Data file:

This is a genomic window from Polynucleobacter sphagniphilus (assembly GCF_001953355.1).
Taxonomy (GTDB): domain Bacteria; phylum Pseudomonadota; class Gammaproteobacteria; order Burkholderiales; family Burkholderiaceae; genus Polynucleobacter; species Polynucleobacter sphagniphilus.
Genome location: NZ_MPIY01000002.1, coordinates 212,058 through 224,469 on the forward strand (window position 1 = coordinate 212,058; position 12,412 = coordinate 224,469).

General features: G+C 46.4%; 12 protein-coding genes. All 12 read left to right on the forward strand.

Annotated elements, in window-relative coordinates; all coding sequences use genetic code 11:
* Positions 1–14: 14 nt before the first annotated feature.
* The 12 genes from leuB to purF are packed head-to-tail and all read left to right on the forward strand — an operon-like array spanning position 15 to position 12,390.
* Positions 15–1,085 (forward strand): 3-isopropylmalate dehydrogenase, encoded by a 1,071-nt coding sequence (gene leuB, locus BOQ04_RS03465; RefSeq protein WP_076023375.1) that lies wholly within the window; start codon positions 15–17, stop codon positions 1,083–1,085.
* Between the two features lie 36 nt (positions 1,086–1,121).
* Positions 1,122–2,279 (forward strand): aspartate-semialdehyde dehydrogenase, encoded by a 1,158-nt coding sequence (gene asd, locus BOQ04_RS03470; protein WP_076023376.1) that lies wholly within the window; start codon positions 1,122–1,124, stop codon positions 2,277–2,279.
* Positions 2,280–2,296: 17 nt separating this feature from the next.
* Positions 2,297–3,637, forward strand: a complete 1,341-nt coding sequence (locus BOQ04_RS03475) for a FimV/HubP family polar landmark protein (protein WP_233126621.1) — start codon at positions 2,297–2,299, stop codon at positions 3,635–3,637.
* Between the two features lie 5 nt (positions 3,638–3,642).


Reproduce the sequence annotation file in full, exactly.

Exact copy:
This is a genomic window from Polynucleobacter sphagniphilus (assembly GCF_001953355.1).
Taxonomy (GTDB): domain Bacteria; phylum Pseudomonadota; class Gammaproteobacteria; order Burkholderiales; family Burkholderiaceae; genus Polynucleobacter; species Polynucleobacter sphagniphilus.
Genome location: NZ_MPIY01000002.1, coordinates 212,058 through 224,469 on the forward strand (window position 1 = coordinate 212,058; position 12,412 = coordinate 224,469).

General features: G+C 46.4%; 12 protein-coding genes. All 12 read left to right on the forward strand.

Annotated elements, in window-relative coordinates; all coding sequences use genetic code 11:
* Positions 1–14: 14 nt before the first annotated feature.
* The 12 genes from leuB to purF are packed head-to-tail and all read left to right on the forward strand — an operon-like array spanning position 15 to position 12,390.
* Positions 15–1,085 (forward strand): 3-isopropylmalate dehydrogenase, encoded by a 1,071-nt coding sequence (gene leuB, locus BOQ04_RS03465; RefSeq protein WP_076023375.1) that lies wholly within the window; start codon positions 15–17, stop codon positions 1,083–1,085.
* Between the two features lie 36 nt (positions 1,086–1,121).
* Positions 1,122–2,279 (forward strand): aspartate-semialdehyde dehydrogenase, encoded by a 1,158-nt coding sequence (gene asd, locus BOQ04_RS03470; protein WP_076023376.1) that lies wholly within the window; start codon positions 1,122–1,124, stop codon positions 2,277–2,279.
* Positions 2,280–2,296: 17 nt separating this feature from the next.
* Positions 2,297–3,637, forward strand: a complete 1,341-nt coding sequence (locus BOQ04_RS03475) for a FimV/HubP family polar landmark protein (protein WP_233126621.1) — start codon at positions 2,297–2,299, stop codon at positions 3,635–3,637.
* Between the two features lie 5 nt (positions 3,638–3,642).